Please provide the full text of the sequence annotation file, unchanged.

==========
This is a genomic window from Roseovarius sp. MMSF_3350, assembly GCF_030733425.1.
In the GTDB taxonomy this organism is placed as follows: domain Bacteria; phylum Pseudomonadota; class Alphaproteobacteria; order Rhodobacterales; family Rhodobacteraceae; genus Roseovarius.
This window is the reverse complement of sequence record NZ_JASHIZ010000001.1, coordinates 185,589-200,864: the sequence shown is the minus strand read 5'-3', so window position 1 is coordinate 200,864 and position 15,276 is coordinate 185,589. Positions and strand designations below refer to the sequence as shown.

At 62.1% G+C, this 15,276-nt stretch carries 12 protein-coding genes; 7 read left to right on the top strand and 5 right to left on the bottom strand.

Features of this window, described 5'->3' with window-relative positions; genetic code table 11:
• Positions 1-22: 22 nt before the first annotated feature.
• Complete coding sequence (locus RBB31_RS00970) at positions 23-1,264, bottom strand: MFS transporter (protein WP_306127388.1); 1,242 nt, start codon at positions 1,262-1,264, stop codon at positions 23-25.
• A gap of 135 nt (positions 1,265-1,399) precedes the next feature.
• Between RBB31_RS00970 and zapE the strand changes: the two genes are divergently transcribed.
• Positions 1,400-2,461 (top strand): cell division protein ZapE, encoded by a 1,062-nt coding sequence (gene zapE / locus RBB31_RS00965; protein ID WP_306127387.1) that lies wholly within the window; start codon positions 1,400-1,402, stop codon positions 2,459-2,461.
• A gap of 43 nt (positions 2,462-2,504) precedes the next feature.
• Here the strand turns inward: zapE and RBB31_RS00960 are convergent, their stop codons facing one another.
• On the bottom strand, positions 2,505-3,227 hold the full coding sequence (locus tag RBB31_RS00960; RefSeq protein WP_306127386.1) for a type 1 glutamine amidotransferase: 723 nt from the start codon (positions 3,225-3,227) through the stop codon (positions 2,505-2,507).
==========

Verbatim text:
This is a genomic window from Roseovarius sp. MMSF_3350, assembly GCF_030733425.1.
In the GTDB taxonomy this organism is placed as follows: domain Bacteria; phylum Pseudomonadota; class Alphaproteobacteria; order Rhodobacterales; family Rhodobacteraceae; genus Roseovarius.
This window is the reverse complement of sequence record NZ_JASHIZ010000001.1, coordinates 185,589-200,864: the sequence shown is the minus strand read 5'-3', so window position 1 is coordinate 200,864 and position 15,276 is coordinate 185,589. Positions and strand designations below refer to the sequence as shown.

At 62.1% G+C, this 15,276-nt stretch carries 12 protein-coding genes; 7 read left to right on the top strand and 5 right to left on the bottom strand.

Features of this window, described 5'->3' with window-relative positions; genetic code table 11:
• Positions 1-22: 22 nt before the first annotated feature.
• Complete coding sequence (locus RBB31_RS00970) at positions 23-1,264, bottom strand: MFS transporter (protein WP_306127388.1); 1,242 nt, start codon at positions 1,262-1,264, stop codon at positions 23-25.
• A gap of 135 nt (positions 1,265-1,399) precedes the next feature.
• Between RBB31_RS00970 and zapE the strand changes: the two genes are divergently transcribed.
• Positions 1,400-2,461 (top strand): cell division protein ZapE, encoded by a 1,062-nt coding sequence (gene zapE / locus RBB31_RS00965; protein ID WP_306127387.1) that lies wholly within the window; start codon positions 1,400-1,402, stop codon positions 2,459-2,461.
• A gap of 43 nt (positions 2,462-2,504) precedes the next feature.
• Here the strand turns inward: zapE and RBB31_RS00960 are convergent, their stop codons facing one another.
• On the bottom strand, positions 2,505-3,227 hold the full coding sequence (locus tag RBB31_RS00960; RefSeq protein WP_306127386.1) for a type 1 glutamine amidotransferase: 723 nt from the start codon (positions 3,225-3,227) through the stop codon (positions 2,505-2,507).